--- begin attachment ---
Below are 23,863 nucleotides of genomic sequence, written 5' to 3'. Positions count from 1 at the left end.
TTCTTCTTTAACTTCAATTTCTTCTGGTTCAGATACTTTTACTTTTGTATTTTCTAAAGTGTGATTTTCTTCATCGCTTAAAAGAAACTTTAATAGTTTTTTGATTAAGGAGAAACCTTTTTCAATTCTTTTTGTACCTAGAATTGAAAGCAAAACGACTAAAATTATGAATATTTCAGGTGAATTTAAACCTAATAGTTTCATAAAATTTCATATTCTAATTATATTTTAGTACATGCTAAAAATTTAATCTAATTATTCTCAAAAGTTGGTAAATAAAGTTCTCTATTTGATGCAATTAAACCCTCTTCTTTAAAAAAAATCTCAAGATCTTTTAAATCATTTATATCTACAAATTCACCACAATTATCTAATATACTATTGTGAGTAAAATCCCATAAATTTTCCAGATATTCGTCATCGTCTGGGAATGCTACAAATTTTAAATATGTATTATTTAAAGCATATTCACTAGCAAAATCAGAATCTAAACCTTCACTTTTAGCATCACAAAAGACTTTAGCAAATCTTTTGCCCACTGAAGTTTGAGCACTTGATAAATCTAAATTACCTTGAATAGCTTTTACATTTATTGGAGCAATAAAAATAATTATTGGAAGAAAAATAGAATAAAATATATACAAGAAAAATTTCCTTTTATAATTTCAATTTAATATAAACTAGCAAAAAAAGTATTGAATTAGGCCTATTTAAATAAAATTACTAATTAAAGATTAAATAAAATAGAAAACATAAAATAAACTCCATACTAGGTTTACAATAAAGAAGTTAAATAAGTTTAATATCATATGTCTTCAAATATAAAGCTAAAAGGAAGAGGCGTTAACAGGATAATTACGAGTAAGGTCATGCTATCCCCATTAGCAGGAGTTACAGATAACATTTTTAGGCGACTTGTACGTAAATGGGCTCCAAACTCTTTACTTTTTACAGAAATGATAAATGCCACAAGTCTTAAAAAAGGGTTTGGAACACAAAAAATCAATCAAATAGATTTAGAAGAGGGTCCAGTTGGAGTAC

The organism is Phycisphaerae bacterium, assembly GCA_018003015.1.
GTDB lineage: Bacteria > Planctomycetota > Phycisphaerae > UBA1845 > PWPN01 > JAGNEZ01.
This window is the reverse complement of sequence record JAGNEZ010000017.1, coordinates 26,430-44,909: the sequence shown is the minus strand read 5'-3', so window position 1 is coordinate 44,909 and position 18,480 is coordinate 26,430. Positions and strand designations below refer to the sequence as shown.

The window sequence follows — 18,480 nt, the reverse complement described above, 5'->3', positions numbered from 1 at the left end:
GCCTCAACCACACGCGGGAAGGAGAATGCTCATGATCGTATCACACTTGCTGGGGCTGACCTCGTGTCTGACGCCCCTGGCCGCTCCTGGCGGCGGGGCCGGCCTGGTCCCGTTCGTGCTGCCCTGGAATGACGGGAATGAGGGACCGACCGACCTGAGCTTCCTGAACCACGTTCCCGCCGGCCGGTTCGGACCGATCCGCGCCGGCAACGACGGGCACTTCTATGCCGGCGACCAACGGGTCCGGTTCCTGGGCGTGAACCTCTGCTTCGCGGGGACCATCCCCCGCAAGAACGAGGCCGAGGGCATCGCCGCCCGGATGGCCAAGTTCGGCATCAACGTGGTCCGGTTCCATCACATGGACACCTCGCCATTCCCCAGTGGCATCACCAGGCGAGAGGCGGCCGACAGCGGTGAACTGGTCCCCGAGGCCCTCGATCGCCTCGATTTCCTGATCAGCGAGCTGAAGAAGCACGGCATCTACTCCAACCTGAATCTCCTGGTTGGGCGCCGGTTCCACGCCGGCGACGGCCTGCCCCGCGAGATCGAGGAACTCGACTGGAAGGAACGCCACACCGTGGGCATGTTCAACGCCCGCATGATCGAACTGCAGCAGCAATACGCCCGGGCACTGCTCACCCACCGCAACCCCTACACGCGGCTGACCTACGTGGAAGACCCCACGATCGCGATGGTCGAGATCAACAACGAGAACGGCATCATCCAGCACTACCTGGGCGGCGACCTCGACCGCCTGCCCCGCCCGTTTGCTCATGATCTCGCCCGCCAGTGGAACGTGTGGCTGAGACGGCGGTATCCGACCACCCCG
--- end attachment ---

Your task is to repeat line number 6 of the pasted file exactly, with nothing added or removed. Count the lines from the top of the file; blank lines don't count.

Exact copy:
The window sequence follows — 18,480 nt, the reverse complement described above, 5'->3', positions numbered from 1 at the left end: